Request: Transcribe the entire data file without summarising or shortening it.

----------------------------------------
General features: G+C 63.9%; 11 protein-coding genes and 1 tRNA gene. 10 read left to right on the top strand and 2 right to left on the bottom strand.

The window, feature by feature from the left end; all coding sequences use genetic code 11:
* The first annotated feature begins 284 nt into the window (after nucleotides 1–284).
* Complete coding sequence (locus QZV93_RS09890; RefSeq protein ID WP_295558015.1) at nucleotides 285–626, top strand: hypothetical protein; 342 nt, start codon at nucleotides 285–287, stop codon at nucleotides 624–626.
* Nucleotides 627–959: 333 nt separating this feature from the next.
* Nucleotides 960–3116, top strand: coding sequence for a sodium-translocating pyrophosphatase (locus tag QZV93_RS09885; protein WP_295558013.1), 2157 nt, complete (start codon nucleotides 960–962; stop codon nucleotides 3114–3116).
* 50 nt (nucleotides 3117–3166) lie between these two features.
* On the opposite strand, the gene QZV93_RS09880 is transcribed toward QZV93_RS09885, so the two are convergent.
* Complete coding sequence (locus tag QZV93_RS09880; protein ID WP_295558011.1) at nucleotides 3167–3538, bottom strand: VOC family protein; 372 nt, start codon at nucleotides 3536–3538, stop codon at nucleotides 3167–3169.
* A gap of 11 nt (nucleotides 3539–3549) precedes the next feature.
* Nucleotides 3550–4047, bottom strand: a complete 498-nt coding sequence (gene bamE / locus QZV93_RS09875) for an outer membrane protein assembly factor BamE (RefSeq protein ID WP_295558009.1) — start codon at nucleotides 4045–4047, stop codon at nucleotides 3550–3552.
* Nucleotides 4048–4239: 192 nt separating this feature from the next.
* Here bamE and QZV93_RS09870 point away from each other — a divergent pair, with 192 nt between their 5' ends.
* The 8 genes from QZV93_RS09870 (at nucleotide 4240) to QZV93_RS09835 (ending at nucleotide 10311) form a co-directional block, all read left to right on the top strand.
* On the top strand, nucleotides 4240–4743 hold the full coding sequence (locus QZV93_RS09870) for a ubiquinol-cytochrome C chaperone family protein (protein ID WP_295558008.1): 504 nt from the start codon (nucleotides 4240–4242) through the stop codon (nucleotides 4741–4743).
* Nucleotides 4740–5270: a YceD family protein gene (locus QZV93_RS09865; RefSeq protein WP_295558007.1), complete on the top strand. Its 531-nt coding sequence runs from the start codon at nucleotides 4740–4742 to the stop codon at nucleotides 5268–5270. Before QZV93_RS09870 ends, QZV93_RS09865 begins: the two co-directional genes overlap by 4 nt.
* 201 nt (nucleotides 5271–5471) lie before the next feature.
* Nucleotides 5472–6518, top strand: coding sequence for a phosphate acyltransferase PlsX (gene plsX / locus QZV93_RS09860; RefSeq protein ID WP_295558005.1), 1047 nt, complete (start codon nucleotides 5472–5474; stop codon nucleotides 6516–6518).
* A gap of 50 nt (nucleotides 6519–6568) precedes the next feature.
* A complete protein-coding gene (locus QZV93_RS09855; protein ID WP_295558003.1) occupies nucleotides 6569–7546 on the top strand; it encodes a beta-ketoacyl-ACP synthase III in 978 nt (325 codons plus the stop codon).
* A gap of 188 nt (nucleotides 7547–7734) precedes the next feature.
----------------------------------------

General features: G+C 63.9%; 11 protein-coding genes and 1 tRNA gene. 10 read left to right on the top strand and 2 right to left on the bottom strand.

The window, feature by feature from the left end; all coding sequences use genetic code 11:
* The first annotated feature begins 284 nt into the window (after nucleotides 1–284).
* Complete coding sequence (locus QZV93_RS09890; RefSeq protein ID WP_295558015.1) at nucleotides 285–626, top strand: hypothetical protein; 342 nt, start codon at nucleotides 285–287, stop codon at nucleotides 624–626.
* Nucleotides 627–959: 333 nt separating this feature from the next.
* Nucleotides 960–3116, top strand: coding sequence for a sodium-translocating pyrophosphatase (locus tag QZV93_RS09885; protein WP_295558013.1), 2157 nt, complete (start codon nucleotides 960–962; stop codon nucleotides 3114–3116).
* 50 nt (nucleotides 3117–3166) lie between these two features.
* On the opposite strand, the gene QZV93_RS09880 is transcribed toward QZV93_RS09885, so the two are convergent.
* Complete coding sequence (locus tag QZV93_RS09880; protein ID WP_295558011.1) at nucleotides 3167–3538, bottom strand: VOC family protein; 372 nt, start codon at nucleotides 3536–3538, stop codon at nucleotides 3167–3169.
* A gap of 11 nt (nucleotides 3539–3549) precedes the next feature.
* Nucleotides 3550–4047, bottom strand: a complete 498-nt coding sequence (gene bamE / locus QZV93_RS09875) for an outer membrane protein assembly factor BamE (RefSeq protein ID WP_295558009.1) — start codon at nucleotides 4045–4047, stop codon at nucleotides 3550–3552.
* Nucleotides 4048–4239: 192 nt separating this feature from the next.
* Here bamE and QZV93_RS09870 point away from each other — a divergent pair, with 192 nt between their 5' ends.
* The 8 genes from QZV93_RS09870 (at nucleotide 4240) to QZV93_RS09835 (ending at nucleotide 10311) form a co-directional block, all read left to right on the top strand.
* On the top strand, nucleotides 4240–4743 hold the full coding sequence (locus QZV93_RS09870) for a ubiquinol-cytochrome C chaperone family protein (protein ID WP_295558008.1): 504 nt from the start codon (nucleotides 4240–4242) through the stop codon (nucleotides 4741–4743).
* Nucleotides 4740–5270: a YceD family protein gene (locus QZV93_RS09865; RefSeq protein WP_295558007.1), complete on the top strand. Its 531-nt coding sequence runs from the start codon at nucleotides 4740–4742 to the stop codon at nucleotides 5268–5270. Before QZV93_RS09870 ends, QZV93_RS09865 begins: the two co-directional genes overlap by 4 nt.
* 201 nt (nucleotides 5271–5471) lie before the next feature.
* Nucleotides 5472–6518, top strand: coding sequence for a phosphate acyltransferase PlsX (gene plsX / locus QZV93_RS09860; RefSeq protein ID WP_295558005.1), 1047 nt, complete (start codon nucleotides 5472–5474; stop codon nucleotides 6516–6518).
* A gap of 50 nt (nucleotides 6519–6568) precedes the next feature.
* A complete protein-coding gene (locus QZV93_RS09855; protein ID WP_295558003.1) occupies nucleotides 6569–7546 on the top strand; it encodes a beta-ketoacyl-ACP synthase III in 978 nt (325 codons plus the stop codon).
* A gap of 188 nt (nucleotides 7547–7734) precedes the next feature.